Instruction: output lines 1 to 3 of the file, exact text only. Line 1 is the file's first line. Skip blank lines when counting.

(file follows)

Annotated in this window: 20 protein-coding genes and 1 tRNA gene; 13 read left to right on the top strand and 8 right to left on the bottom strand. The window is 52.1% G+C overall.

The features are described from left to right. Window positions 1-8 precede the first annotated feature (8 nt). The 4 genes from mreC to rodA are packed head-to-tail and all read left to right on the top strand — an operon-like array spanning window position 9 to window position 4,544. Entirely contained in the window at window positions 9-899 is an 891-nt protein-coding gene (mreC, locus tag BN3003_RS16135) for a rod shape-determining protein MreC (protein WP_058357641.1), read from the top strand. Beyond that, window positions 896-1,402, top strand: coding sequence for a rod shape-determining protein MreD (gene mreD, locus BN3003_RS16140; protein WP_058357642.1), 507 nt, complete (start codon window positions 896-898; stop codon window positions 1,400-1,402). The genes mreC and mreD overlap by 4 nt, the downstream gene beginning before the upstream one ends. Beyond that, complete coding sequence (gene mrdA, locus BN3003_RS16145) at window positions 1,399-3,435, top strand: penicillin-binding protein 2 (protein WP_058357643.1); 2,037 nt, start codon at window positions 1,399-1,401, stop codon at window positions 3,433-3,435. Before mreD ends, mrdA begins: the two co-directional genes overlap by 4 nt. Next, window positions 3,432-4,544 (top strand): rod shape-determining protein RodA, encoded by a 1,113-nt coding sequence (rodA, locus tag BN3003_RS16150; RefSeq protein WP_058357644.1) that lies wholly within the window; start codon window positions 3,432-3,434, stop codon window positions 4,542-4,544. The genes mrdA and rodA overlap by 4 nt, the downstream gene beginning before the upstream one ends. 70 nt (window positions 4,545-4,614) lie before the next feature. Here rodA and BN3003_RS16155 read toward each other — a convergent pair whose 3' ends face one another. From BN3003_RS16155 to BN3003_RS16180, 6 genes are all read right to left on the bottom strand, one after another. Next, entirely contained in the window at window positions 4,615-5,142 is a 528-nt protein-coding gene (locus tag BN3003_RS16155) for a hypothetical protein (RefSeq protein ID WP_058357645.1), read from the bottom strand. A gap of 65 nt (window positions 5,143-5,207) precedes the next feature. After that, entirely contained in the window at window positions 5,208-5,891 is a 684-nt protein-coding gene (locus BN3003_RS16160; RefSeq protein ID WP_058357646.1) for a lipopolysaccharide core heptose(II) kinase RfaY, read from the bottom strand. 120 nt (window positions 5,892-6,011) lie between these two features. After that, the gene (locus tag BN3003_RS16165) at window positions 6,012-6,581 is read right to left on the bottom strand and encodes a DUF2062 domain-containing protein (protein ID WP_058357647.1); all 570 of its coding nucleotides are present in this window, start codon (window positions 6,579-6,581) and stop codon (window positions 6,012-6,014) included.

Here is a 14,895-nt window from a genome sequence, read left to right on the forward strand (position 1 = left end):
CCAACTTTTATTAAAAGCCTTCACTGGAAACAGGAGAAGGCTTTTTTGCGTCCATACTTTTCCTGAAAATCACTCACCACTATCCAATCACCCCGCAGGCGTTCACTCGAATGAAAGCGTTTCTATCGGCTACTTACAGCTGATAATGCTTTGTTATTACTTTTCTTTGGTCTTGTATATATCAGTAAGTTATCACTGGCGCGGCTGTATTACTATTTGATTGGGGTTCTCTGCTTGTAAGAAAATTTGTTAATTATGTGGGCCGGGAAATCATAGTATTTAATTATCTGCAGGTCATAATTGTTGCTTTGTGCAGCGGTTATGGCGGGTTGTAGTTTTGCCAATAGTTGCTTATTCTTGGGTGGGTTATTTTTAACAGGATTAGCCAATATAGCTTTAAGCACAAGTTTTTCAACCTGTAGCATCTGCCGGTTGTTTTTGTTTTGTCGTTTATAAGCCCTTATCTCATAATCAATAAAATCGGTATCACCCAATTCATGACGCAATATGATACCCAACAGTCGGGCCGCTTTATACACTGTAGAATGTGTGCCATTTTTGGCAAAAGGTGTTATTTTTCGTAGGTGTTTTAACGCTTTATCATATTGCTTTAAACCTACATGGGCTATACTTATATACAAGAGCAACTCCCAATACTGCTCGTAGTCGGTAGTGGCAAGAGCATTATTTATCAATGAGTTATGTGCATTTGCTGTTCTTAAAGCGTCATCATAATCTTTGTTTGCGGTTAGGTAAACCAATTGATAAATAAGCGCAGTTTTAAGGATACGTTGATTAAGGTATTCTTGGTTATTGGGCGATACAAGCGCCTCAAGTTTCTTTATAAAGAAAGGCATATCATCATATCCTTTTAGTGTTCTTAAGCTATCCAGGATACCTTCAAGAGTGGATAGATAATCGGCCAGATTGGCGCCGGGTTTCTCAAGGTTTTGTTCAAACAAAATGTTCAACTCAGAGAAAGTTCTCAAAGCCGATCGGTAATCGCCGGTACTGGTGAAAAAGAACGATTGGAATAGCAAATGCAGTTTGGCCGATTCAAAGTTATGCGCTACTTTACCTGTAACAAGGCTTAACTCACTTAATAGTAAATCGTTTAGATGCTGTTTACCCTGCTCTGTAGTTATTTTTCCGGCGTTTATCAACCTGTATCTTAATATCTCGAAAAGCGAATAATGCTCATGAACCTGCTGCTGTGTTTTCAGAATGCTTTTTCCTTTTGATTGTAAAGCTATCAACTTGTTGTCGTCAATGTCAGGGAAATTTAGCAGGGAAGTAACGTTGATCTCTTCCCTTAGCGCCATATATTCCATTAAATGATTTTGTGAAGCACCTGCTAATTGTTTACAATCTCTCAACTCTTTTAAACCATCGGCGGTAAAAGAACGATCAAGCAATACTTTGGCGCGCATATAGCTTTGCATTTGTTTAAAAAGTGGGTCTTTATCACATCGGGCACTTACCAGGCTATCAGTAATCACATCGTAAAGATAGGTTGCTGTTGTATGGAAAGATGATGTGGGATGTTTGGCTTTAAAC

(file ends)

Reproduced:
Annotated in this window: 20 protein-coding genes and 1 tRNA gene; 13 read left to right on the top strand and 8 right to left on the bottom strand. The window is 52.1% G+C overall.

The features are described from left to right. Window positions 1-8 precede the first annotated feature (8 nt). The 4 genes from mreC to rodA are packed head-to-tail and all read left to right on the top strand — an operon-like array spanning window position 9 to window position 4,544. Entirely contained in the window at window positions 9-899 is an 891-nt protein-coding gene (mreC, locus tag BN3003_RS16135) for a rod shape-determining protein MreC (protein WP_058357641.1), read from the top strand. Beyond that, window positions 896-1,402, top strand: coding sequence for a rod shape-determining protein MreD (gene mreD, locus BN3003_RS16140; protein WP_058357642.1), 507 nt, complete (start codon window positions 896-898; stop codon window positions 1,400-1,402). The genes mreC and mreD overlap by 4 nt, the downstream gene beginning before the upstream one ends. Beyond that, complete coding sequence (gene mrdA, locus BN3003_RS16145) at window positions 1,399-3,435, top strand: penicillin-binding protein 2 (protein WP_058357643.1); 2,037 nt, start codon at window positions 1,399-1,401, stop codon at window positions 3,433-3,435. Before mreD ends, mrdA begins: the two co-directional genes overlap by 4 nt. Next, window positions 3,432-4,544 (top strand): rod shape-determining protein RodA, encoded by a 1,113-nt coding sequence (rodA, locus tag BN3003_RS16150; RefSeq protein WP_058357644.1) that lies wholly within the window; start codon window positions 3,432-3,434, stop codon window positions 4,542-4,544. The genes mrdA and rodA overlap by 4 nt, the downstream gene beginning before the upstream one ends. 70 nt (window positions 4,545-4,614) lie before the next feature. Here rodA and BN3003_RS16155 read toward each other — a convergent pair whose 3' ends face one another. From BN3003_RS16155 to BN3003_RS16180, 6 genes are all read right to left on the bottom strand, one after another. Next, entirely contained in the window at window positions 4,615-5,142 is a 528-nt protein-coding gene (locus tag BN3003_RS16155) for a hypothetical protein (RefSeq protein ID WP_058357645.1), read from the bottom strand. A gap of 65 nt (window positions 5,143-5,207) precedes the next feature. After that, entirely contained in the window at window positions 5,208-5,891 is a 684-nt protein-coding gene (locus BN3003_RS16160; RefSeq protein ID WP_058357646.1) for a lipopolysaccharide core heptose(II) kinase RfaY, read from the bottom strand. 120 nt (window positions 5,892-6,011) lie between these two features. After that, the gene (locus tag BN3003_RS16165) at window positions 6,012-6,581 is read right to left on the bottom strand and encodes a DUF2062 domain-containing protein (protein ID WP_058357647.1); all 570 of its coding nucleotides are present in this window, start codon (window positions 6,579-6,581) and stop codon (window positions 6,012-6,014) included.

Here is a 14,895-nt window from a genome sequence, read left to right on the forward strand (position 1 = left end):